Posts Tagged ‘HK’
Lots of people have probably heard me joking about the asian stereotype of studying all the time. If you’ve got some free time, then I’d encourage you to watch this documentary.
Admittedly it is somewhat exaggerated and of course this sort of experience isn’t universal (so don’t go around talking to everyone from HK as if they did go through all those), but certainly it’s representative of the experience of lots of people. It also gives you an idea why I dislike the tutorial system in general. It’s not that it doesn’t help people, but rather that it should be a necessary component of the education system.
All that sad, having not been through this system myself, my own experiences are only peripheral.
Another year, and a rather busy year, and the world hasn’t ended. So time permitting, PaulLau.com can continue. I haven’t quite managed to post once a day, but somehow I think reality is going to put a damper on that idea either way. There were as many views in 2012 as there have been since this blog started in October 2009. We also had the best day so far with nearly 2,000 views January Here’s a look back at the top posts of 2012.
1. WUDC 2012 Tab and [RESULTS]
Once the prize of WSDC related posts, it seems that WUDC has managed to claim the first position this year. A lot of interest in this post, particularly at the end of 2012 with WUDC 2013 Berlin happening at the same time.
2. WUDC 2012 [MOTIONS]
I’ve stopped posting event details, but I still think motions are incredibly useful both for recording purposes and for other people to use as a reference.
3. WSDC 2012 Team Tab by Speaks [RESULTS]
WSDC sneaking back into the picture here. An interesting post given the unconventional nature of the way of sorting teams. Some interesting ingishts could nevertheless be gleaned though.
4. WUDC 2012 Grand Final Video
A very strong Grand Final performance by all the teams involved. Well recomended!
I’ve been rather reluctant to comment on the National Education furor in Hong Kong that anyone with even half and eye on the news will have noticed. (It has been well noted that even foreign and international news organizations have covered this issue.) This is because (1) as a general rule, I prefer not to make hasty comments in the heat of any particular issue and (2) because I frankly have not had the time nor interest to truly inform myself of this issue to the level that I feel is required for any comment to be made.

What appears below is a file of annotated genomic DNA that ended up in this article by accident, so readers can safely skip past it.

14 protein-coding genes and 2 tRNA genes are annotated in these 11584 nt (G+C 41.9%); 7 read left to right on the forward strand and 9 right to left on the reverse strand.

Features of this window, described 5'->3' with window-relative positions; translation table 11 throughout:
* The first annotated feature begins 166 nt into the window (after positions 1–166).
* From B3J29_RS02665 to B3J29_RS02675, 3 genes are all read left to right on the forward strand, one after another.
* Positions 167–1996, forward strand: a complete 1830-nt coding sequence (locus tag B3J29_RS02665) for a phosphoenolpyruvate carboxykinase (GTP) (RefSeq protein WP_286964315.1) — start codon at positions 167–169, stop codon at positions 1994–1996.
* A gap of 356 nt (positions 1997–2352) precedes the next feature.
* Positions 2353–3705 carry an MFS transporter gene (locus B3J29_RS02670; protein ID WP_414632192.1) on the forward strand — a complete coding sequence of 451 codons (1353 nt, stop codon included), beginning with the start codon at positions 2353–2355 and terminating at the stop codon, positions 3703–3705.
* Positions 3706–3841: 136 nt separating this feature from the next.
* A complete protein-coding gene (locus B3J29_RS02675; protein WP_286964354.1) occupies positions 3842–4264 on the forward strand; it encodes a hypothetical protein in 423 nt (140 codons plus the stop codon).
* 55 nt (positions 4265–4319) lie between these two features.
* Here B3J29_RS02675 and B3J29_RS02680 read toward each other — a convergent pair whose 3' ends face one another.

An aspect of this is the need for context which is so often easily lost in the heat of the moment. So before we all blow our heads off on this issue, let’s consider the events that have led up to this point, a neat little summary from the SCMP.
Read the rest of this entry »
HK Magazine isn’t usually of the sort of material that one wants to share on a serious blog. But they usually have some very nice features, and this week’s feature on Hong Kong’s Glass Recycling System is one of those well thought out and well researched articles that is worth spreading. Let’s do something about the 97% of glass that isn’t recycled, go check out the full article at http://hk.asia-city.com/city-living/article/hong-kongs-glass-recycling-system.
To share our concern about Hong Kong’s underdeveloped glass recycling infrastructure, as well as to fulfill our social responsibility as a media organization, HK Magazine has created a digital petition with the goal of urging the Environmental Protection Department to set up a glass recycling bin on SoHo’s Bridges Street. If you want to show your support, simply visit http://www.hk-magazine.com/glass-recycling and complete the form. The petition will last for 10 weeks from Aug 29, and the number of signatures we have collected will be revealed at the end of that period.
Just got back home to find the whole of Siu Sai Wan Road stuck with numerous buses and taxis in the way. Apparently a tree had fallen over, one of those times when you remember that all the stuff in the news could be happening to you too.
Couldn’t let this go un-posted
Results of the mock-poll organized by the Public Opinion Programme of the University of Hong Kong.
Blank votes：121,580 (54.6%)
Leung Chun-ying：39,614 (17.8%)
Henry Tang：36,226 (16.3%)
Albert Ho：25,452 (11.4%)
Total number of votes: 222,872
Without a doubt, this is a powerful statement by the Hong Kong public in support of universal suffrage and against the existing system of selecting the Chief Executive. Electors should be wary of ignoring such public opinion.